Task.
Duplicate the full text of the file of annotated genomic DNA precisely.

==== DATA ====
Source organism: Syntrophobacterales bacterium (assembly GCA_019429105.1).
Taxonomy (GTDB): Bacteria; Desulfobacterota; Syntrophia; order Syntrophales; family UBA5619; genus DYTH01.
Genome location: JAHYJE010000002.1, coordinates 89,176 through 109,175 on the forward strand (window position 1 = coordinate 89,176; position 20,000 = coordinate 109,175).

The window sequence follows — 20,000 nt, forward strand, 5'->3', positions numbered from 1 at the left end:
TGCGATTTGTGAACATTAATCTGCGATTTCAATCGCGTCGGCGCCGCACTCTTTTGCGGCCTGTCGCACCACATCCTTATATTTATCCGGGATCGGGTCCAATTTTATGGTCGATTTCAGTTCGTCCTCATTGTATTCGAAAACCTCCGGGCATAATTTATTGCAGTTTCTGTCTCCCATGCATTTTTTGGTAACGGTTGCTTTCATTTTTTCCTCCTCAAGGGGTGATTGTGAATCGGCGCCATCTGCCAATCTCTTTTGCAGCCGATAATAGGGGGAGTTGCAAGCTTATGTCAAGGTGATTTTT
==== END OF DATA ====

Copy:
Source organism: Syntrophobacterales bacterium (assembly GCA_019429105.1).
Taxonomy (GTDB): Bacteria; Desulfobacterota; Syntrophia; order Syntrophales; family UBA5619; genus DYTH01.
Genome location: JAHYJE010000002.1, coordinates 89,176 through 109,175 on the forward strand (window position 1 = coordinate 89,176; position 20,000 = coordinate 109,175).

The window sequence follows — 20,000 nt, forward strand, 5'->3', positions numbered from 1 at the left end:
TGCGATTTGTGAACATTAATCTGCGATTTCAATCGCGTCGGCGCCGCACTCTTTTGCGGCCTGTCGCACCACATCCTTATATTTATCCGGGATCGGGTCCAATTTTATGGTCGATTTCAGTTCGTCCTCATTGTATTCGAAAACCTCCGGGCATAATTTATTGCAGTTTCTGTCTCCCATGCATTTTTTGGTAACGGTTGCTTTCATTTTTTCCTCCTCAAGGGGTGATTGTGAATCGGCGCCATCTGCCAATCTCTTTTGCAGCCGATAATAGGGGGAGTTGCAAGCTTATGTCAAGGTGATTTTT